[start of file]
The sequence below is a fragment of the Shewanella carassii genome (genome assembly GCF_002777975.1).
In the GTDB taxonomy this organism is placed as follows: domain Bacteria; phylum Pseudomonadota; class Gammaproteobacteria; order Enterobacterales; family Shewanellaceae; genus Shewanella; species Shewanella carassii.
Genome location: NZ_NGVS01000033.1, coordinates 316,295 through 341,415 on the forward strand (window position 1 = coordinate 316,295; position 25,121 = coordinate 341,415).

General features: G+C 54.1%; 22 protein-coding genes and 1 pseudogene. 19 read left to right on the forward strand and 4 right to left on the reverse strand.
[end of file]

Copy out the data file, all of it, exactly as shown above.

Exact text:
The sequence below is a fragment of the Shewanella carassii genome (genome assembly GCF_002777975.1).
In the GTDB taxonomy this organism is placed as follows: domain Bacteria; phylum Pseudomonadota; class Gammaproteobacteria; order Enterobacterales; family Shewanellaceae; genus Shewanella; species Shewanella carassii.
Genome location: NZ_NGVS01000033.1, coordinates 316,295 through 341,415 on the forward strand (window position 1 = coordinate 316,295; position 25,121 = coordinate 341,415).

General features: G+C 54.1%; 22 protein-coding genes and 1 pseudogene. 19 read left to right on the forward strand and 4 right to left on the reverse strand.